I'll kick off May Media Month by talking about the state of the newspaper. By coincidence, there's an interesting series on the subject begun this week by Advertising Age, opening with an article (subscription required) headlined "Newspaper Death Watch." Not entirely a rosy outlook.
Meanwhile in the West Michigan area, you may have noticed the Grand Rapids Press editorial this past Sunday, "Newspapers tomorrow" (Headline is "Newspapers remain key to informed democracy" in online version). The Press is more cheerful about the future of newspapers, to the point of being a cheerleader. Part of the problem of the rapid decline of newspapers is this wishful thinking on the part of journalists. As BuzzMachine blogger Jeff Jarvis put it recently: the decline of newspapers is not news; "it'll be news if they figure out what to do about it."
Nevertheless, the Press holds forth in its editorial saying that newspapers are vital to democracy both in print and online. Let me offer a few comments based on the editorial.
1. I share the hope of the Press editorial board. I'm a former journalist, pretty fond of democracy, and enjoy reading newspapers and still read several a day for enjoyment as well as a work responsibility. I also think, as a PR practitioner, that the survival of newspapers is good for us as one (note I say one, not the only--more on that later) credible source of information to reach our varied publics.
2. It is a bit humorous to me that the occasion for this editorial is the opening of the refurbished Newseum in Washington D.C. I was at the Newseum when it first opened years ago and found it a fascinating overview of how news is made. But the part that makes me snicker a bit is the fact that the Press tries to rally hopes about the future of newspapers by pointing to a museum of news. Museums, you know, are places where they keep old stuff, dead things, to preserve them for our memory because you can't see them in the real world anymore.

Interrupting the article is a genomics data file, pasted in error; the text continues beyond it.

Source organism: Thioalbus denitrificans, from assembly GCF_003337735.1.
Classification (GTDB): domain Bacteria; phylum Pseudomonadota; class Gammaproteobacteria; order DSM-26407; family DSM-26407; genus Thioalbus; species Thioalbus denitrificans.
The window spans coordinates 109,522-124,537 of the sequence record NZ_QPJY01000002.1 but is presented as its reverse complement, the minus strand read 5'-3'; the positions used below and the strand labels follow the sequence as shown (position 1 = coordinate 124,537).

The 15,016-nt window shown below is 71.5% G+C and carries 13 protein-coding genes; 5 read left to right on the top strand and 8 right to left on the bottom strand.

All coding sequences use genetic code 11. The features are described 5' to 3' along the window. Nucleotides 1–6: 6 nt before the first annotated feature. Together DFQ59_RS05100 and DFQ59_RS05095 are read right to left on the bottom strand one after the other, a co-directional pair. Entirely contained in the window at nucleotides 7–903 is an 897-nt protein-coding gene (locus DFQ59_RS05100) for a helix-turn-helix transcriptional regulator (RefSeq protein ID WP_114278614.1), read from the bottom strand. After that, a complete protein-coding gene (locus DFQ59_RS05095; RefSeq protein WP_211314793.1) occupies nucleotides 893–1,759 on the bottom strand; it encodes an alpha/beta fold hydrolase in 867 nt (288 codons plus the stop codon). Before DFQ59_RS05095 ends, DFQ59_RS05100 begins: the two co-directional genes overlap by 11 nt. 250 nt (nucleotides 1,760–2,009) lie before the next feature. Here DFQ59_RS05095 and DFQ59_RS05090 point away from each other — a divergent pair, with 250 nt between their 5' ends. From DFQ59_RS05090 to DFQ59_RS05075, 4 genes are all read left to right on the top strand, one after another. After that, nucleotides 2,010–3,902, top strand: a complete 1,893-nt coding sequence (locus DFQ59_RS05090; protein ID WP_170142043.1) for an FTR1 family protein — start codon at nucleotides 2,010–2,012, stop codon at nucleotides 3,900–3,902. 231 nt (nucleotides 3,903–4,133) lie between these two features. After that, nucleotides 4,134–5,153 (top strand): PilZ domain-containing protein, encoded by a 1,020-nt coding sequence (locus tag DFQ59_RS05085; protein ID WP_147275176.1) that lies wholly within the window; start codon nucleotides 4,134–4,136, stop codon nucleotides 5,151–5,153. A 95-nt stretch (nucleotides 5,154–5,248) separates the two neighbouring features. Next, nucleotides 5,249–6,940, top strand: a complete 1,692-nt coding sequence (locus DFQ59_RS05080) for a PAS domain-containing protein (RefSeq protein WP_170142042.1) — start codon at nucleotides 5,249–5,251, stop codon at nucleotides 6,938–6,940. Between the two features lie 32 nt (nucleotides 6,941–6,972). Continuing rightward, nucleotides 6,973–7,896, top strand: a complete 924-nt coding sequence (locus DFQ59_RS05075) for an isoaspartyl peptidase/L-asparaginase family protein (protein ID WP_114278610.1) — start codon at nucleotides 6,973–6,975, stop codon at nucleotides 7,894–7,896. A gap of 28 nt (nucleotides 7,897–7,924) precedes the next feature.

(By the way, the PR industry has an online museum as well. Not because we're dead, but to remind practitioners and publics alike of our roots. Check out the PRMuseum.com.)
3. The editorial mentions that "Citizens, too, face a struggle to stay informed from reliable sources in an effort to remain active participants in their democratic government." Coupla thoughts here. I wonder how often you'd hear the word "citizen" if you sat in on the news meetings at the Press, or any other newspaper for that matter.
In some of my own research, editors are more likely to conceive of readers not as citizens but as a market. They speak of citizens in philosophical ways in editorials and at cocktail parties. At work, it's all business. I think for their survival, newspapers need to do more, well, PR. They need to convince people of the importance of being informed of political and social issues, and not only respond to reader surveys that demand entertainment. It's not sexy, but the real niche newspapers will have in the future is deep reporting on LOCAL school boards, city commissions, education, environmental issues. They can't compete with the plethora of online, real-time sources of international, national, sports, and entertainment news. The editorial mentions depth and tenacious reporting; that's true. That's what they should sell. Sell democracy. Don't just boast of having the info, stress why people should want it and what they should do with it. Make it practical, not philosophical.